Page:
Sun Media to cut 500 jobs, add more paywalls

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Quebecor has announced Sun Media will cut 500 jobs as part of a restructuring plan. Belinda Alzner reports that on top of that, more paywalls will be coming to major Sun Media publications before the end of the year.

Update Wed. Nov. 14, 11 a.m.

The list of casualties at Sun Media is long, and consists of several long-time staffers, according to an unofficial posting on Toronto Sun Family. The blog posted news of the layoffs yesterday, and the list of names has been growing since.

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Quebecor has announced Sun Media will cut 500 positions throughout its organization—including closing production facilities in Ottawa and Kingston—as well as implement more paywalls on the websites of its major Canadian publications.

The job cuts come as part of a restructuring effort that will save the company more than $45 million in annualized costs, Quebecor reported, and were made in response to the challenging market facing most newspapers. “We continue to be impacted by declining advertising revenues and soft circulation revenues in most urban and community markets,” Quebecor President and CEO Pierre Karl Péladeau said on a conference call with investors Tuesday. “Given that we expect these challenging conditions to continue as a result of a pervasive industry-wide transformation, we decided to take decisive and strategic action to align our cost structure with future revenue prospects.”

Canadian Press reports that the cuts amount to roughly 10 per cent of the news media division’s workforce.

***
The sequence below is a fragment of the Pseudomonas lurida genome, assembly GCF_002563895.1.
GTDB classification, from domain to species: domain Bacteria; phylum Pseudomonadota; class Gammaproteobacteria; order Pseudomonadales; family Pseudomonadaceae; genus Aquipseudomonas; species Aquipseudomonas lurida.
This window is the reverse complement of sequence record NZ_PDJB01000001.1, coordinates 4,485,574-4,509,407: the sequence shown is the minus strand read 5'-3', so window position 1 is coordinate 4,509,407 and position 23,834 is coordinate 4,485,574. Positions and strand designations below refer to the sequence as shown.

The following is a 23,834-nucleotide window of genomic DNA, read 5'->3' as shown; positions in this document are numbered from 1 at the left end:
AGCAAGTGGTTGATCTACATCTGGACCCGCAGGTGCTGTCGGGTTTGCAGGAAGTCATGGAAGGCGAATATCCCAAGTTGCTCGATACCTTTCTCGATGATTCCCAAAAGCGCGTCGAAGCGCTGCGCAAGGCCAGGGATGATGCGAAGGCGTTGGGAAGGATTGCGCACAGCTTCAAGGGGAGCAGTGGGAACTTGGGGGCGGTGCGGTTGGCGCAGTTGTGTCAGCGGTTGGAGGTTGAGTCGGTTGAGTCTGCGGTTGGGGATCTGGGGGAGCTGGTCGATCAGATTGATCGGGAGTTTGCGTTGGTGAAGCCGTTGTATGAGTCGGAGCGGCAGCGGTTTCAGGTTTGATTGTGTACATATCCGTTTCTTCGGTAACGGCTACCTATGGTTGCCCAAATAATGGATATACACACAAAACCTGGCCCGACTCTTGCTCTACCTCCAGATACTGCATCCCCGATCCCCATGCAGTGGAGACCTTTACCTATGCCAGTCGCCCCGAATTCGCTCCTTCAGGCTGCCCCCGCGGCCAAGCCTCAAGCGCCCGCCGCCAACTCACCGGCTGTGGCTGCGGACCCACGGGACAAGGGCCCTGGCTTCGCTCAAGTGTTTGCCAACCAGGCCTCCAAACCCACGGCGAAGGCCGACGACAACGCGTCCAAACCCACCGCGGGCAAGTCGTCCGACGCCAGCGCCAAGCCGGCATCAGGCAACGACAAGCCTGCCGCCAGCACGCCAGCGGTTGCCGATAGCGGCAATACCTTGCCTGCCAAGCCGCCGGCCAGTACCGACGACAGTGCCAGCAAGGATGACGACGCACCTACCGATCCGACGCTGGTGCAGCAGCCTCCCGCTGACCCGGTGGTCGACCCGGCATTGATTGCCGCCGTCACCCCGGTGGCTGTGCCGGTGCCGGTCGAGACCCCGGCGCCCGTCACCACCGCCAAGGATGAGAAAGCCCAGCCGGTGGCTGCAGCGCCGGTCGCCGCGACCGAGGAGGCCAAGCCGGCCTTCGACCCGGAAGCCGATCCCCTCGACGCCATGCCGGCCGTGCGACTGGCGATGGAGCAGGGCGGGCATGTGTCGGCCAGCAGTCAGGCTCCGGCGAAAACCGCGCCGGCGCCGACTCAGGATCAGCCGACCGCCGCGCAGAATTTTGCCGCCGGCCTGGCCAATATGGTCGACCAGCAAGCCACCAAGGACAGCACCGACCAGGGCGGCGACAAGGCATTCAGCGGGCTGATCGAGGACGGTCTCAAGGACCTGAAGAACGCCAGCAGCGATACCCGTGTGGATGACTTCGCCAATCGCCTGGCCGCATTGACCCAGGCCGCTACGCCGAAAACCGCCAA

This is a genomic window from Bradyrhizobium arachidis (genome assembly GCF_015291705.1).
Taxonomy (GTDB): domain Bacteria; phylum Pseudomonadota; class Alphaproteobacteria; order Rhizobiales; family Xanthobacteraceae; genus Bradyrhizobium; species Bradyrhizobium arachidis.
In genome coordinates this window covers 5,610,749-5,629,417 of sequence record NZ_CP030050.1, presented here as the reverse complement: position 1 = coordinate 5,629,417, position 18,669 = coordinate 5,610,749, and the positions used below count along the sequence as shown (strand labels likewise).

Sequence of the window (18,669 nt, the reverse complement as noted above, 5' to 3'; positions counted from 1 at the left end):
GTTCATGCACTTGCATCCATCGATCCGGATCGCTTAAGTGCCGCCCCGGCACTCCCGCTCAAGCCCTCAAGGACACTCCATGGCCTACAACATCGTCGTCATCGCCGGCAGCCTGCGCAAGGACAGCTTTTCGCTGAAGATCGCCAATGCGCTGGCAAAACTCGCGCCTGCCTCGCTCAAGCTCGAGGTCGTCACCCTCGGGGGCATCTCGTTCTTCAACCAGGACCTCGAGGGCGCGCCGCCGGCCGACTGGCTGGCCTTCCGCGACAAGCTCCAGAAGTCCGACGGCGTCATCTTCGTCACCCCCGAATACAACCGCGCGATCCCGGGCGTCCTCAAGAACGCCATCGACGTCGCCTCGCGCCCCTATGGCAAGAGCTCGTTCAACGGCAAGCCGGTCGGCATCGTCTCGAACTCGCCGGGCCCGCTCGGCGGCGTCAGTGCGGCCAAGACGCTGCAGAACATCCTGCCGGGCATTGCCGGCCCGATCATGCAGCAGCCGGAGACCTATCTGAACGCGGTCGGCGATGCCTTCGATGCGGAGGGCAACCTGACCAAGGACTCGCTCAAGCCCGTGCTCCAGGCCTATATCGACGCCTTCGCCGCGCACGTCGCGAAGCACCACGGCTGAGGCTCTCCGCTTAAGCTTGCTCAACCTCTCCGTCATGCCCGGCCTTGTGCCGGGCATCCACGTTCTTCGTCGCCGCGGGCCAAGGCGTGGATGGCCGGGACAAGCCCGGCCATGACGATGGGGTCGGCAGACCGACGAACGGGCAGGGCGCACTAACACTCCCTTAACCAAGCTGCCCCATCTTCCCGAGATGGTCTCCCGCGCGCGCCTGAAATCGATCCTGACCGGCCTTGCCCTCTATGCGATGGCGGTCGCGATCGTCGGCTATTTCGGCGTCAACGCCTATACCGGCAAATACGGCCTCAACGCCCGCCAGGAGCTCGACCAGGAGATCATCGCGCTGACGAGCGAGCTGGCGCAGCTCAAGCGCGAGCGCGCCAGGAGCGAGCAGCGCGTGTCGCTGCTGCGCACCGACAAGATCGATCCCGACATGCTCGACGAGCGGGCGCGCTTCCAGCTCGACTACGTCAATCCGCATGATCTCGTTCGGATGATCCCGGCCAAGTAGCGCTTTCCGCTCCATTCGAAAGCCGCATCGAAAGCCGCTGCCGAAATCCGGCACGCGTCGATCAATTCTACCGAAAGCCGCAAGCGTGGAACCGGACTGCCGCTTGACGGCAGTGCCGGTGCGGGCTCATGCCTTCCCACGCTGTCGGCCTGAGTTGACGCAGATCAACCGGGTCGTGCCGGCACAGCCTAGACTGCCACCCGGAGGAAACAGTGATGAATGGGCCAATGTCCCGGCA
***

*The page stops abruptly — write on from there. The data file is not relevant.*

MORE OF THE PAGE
“I feel very sad for the numerous redundancies we’re forced to implement in our newspaper division,” Péladeau said. “It’s certainly something we don’t like to do but being accountable to our other thousand colleagues in the sector, our responsibility is to take measures to ensure the long-term viability of our operation.”

The company did not comment on any specifics surrounding the job cuts, though CP reports 27 journalists’ jobs will be eliminated as the company “centralizes its copy editing and pagination functions in Toronto.”

Péladeau also announced during the conference call that based on “very encouraging” early results of paywalls implemented at Le Journal de Montreal and Le Journal de Quebec earlier this year, the company will follow suit with the rest of its major Canadian publications before the end of the year.

Quebecor did not respond to a request for comment regarding which papers in its chain would be receiving a paywall. Sun Media operates major urban dailies and smaller community newspapers.

It is the latest Canadian company to expand its paywalls -- The Globe and Mail launched its paywall last month, Postmedia has implemented paywalls on a number of newspapers and plans to follow suit with the rest of its titles by 2013, and Toronto Star recently announced it would be doing the same.

When Sun Media appointed Eric Morrison as its vice president of editorial in September, it said he would be leading the company in a reorganization of news operations across all platforms. This was further iterated on the call with investors.

"Specifically, we redesigned completely how we manage Sun Media Corporation, abandoning the legacy publishing model for a leaner, more efficient, function-based structure built on three main pillars: content, sales, industrial operations," Péladeau said. The company has appointed three executives to head each of these. "Ultimately, this leaner structure will not only be more efficient but more importantly, will focus people on their core competencies."

Quebecor announced its quarterly earnings today, reporting $1.06 billion in revenue, up 4.4 per cent from the same quarter in 2011. Net income, however, was $0.30 per share, down from $0.41 in the same period last year.

Quebecor’s consolidated financial statement reported $31.8 million in restructuring costs, mainly for the reduction of positions, in the third quarter of 2012.

 

This story was last updated Tues. Nov 13 at 6:45 p.m.

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